Jesus spent 40 days in the desert; we have 40 days of Lent.
The connection is obvious. Our Lord,
who became man to be in solidarity with us –
to fight not just for us, but side-by-side with us – leads us into battle.
And the three temptations from the devil sum up all that tempts us.
Like Jesus, we are tempted by the flesh, by worldly greed,
and by the arrogance of power.
One way to understand the temptations
the devil presents to Jesus is this.
The devil appeals to that part of us that says,
take the shortcut; go ahead and cheat to get ahead;
win through power.
The devil tells Jesus: you can have all the kingdoms of the world –
meaning, all the souls they contain –
and you only need to do one, little thing: just worship me.
This is how a lot of temptation works out for us. Take the shortcut.
We have candidates for public office saying, sure, let’s use torture.
Others say, sure, we take unborn children, at the early stage of life,
and destroy them for “research,” but they justify it,
because it’ll go for a good cause.
The state of California recently legalized killing sick people –
so called “assisted suicide.” After all, it’ll save money.
A lot of this is also about the arrogance of power.
We are unwilling to let God be God. We want to be God.
The whole movement today, not only for redefining marriage;
it’s moved now to redefining what male and female mean.
The bottom line is arrogance of power.
Who cares what God has designed? We are god.
We make our own design.
And so you have scientists who want to manipulate human life
at the genetic level, and “edit” the genetic structure of life.
They want to create babies on order;
and they want to mix human and non-human genes together.
But let’s come back to where you and I are.
The main battlefield most of us will face
is not 1,000 miles away, not 100, not even one mile away.
It’s inside us: our own heart.
It’s in the choices we make
from when the alarm clock buzzes in the morning
until we return to bed each night.
It’s in what we do at work each day,
and on the Internet each afternoon and evening.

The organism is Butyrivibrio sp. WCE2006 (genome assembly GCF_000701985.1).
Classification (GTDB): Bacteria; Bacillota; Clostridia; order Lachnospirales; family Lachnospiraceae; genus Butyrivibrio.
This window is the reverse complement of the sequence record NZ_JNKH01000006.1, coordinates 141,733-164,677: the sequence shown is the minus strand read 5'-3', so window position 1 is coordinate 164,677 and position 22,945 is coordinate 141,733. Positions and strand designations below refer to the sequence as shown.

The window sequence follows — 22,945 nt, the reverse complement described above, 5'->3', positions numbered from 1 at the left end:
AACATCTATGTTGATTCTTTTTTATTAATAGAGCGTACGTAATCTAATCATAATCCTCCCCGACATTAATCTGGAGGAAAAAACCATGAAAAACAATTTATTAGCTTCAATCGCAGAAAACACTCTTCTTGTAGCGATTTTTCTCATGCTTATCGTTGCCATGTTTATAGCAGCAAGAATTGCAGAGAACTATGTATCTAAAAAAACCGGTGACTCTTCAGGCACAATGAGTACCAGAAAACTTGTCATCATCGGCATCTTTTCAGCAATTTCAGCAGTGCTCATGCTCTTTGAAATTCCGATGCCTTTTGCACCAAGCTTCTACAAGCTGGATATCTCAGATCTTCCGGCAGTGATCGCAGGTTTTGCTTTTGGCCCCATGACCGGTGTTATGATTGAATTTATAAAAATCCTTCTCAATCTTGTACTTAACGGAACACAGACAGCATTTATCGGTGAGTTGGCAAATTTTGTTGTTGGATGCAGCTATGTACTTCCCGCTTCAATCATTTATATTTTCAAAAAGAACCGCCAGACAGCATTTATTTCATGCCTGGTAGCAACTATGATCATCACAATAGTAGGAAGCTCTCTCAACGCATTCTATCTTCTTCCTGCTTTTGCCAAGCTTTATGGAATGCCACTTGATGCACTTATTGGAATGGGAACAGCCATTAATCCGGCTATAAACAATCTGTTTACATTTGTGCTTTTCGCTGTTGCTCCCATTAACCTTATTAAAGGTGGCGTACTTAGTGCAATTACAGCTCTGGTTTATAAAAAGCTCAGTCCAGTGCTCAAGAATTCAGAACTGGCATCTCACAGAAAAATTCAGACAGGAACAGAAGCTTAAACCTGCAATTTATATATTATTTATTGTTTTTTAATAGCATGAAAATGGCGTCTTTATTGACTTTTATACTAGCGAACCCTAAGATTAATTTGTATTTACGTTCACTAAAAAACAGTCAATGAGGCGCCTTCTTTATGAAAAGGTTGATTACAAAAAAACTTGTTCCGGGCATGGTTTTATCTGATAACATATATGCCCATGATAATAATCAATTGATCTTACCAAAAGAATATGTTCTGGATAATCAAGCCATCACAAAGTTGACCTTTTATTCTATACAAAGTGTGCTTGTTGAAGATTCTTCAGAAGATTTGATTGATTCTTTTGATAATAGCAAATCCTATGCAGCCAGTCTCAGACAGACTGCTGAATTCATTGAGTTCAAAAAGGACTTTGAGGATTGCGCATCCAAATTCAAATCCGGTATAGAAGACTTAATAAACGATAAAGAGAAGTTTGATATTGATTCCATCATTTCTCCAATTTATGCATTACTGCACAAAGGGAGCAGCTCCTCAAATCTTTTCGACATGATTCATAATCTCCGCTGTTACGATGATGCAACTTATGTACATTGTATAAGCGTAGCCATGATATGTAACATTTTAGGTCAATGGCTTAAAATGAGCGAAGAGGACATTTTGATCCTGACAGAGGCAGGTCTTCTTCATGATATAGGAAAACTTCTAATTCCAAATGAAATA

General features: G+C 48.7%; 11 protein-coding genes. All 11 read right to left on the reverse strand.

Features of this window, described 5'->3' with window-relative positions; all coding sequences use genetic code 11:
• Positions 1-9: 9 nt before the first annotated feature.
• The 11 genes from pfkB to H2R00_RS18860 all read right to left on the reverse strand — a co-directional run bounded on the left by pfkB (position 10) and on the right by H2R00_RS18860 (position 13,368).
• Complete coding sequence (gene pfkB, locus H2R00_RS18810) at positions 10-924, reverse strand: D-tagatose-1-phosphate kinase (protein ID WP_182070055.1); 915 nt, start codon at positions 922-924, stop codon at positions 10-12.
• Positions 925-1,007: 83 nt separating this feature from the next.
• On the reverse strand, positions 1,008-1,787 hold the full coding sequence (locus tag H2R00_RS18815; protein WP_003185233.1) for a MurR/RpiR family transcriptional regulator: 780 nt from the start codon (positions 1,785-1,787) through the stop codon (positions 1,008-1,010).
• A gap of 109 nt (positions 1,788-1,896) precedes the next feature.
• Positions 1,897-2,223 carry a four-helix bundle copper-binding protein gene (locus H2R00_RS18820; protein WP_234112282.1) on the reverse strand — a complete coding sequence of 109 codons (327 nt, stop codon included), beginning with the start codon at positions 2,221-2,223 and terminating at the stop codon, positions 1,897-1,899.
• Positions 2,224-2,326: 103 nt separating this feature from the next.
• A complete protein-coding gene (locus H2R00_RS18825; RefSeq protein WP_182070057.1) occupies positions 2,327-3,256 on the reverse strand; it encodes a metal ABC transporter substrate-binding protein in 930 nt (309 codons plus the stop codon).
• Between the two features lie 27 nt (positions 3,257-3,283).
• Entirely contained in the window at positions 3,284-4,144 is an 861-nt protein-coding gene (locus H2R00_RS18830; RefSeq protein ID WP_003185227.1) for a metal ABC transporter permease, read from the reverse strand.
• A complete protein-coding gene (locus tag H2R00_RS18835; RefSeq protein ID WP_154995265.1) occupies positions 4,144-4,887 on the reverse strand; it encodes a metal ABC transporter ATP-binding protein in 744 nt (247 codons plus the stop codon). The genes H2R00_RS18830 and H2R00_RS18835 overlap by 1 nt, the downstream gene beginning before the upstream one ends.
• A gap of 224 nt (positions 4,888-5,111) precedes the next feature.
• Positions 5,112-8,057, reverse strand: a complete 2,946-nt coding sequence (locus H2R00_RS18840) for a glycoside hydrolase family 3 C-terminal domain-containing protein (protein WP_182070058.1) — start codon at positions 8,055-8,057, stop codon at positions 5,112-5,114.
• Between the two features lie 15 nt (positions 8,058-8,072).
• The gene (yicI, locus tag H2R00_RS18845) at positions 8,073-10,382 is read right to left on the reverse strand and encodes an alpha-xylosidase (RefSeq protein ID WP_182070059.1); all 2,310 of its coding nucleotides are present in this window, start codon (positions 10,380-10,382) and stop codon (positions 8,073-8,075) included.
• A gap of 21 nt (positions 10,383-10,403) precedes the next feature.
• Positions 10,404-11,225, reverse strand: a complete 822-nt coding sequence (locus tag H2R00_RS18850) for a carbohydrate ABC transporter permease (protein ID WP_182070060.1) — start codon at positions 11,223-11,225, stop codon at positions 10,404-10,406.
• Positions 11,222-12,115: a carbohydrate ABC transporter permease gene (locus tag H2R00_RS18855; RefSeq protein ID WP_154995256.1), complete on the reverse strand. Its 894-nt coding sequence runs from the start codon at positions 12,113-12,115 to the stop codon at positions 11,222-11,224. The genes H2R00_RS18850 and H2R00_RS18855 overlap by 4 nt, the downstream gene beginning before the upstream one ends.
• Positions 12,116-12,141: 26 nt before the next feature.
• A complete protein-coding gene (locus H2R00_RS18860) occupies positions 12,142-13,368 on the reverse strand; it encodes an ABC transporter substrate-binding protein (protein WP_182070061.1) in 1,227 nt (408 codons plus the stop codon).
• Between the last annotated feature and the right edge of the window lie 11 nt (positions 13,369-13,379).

In the words we share with our families –
and in the refusal to share ourselves with one another.
Our hearts are the battlefield.
And this Lent is our time to enter into desert silence,
so that we’re alone with ourselves.
Who among us can say, I don’t need this?
I have no temptations; I have no weaknesses to overcome?
The one man who really could say that was Jesus Christ.
And he went into the desert.
He went there to say, you’re kidding yourself
if you think you can win these battles
without prayer, without cost, without Me!
There are lots of tools that help us.
We know three of them: fasting and self denial. Prayer.
Giving generously to others, especially the poor.
Under the rubric of prayer, let me highlight
the most powerful weapon of all. The sacrament of confession.
I go to confession about every 2-3 weeks; although, at present,
I’m overdue. So I promise, I’m going to go this week if I possibly can.
What do I confess? Like a lot of people,
I tend to confess the same sins again and again.
That said, I can tell you:
there are some sins I don’t confess very often anymore.
Over the years, with help from God prompting my conscience,
and the priest giving counsel,
and my own desire to make something happen,
and going back to confession again, and again, and again,
I have beaten down some of my sins.
I don’t know that anyone is ever cured, this side of Purgatory.
But, we can learn –
with the help of the Holy Spirit and frequent confession –
to silence our tongues a little more;
to avoid certain sections of the Internet
and to refuse certain pleasures;
to trust that our business will be OK
even without cheating and cutting corners.
We can learn to tame our anger and cool our passions.
And, we can learn to forgive.
But none of these things will ever happen
if we cannot humble ourselves and go to confession.
And, while I’m on the subject, I want to make an announcement:
starting this week, I’ll be here an hour earlier on Thursdays,
hearing confessions from 6 pm, before Stations.
In the first reading, when God’s People would come into the temple,
to offer the first-fruits of their harvest,
they were bowing down and acknowledging:
they didn’t do it themselves, they needed God.
My soul is my battlefield; your soul is yours.
Can you become who you want to be without God? I cannot.
That’s why we go to confession.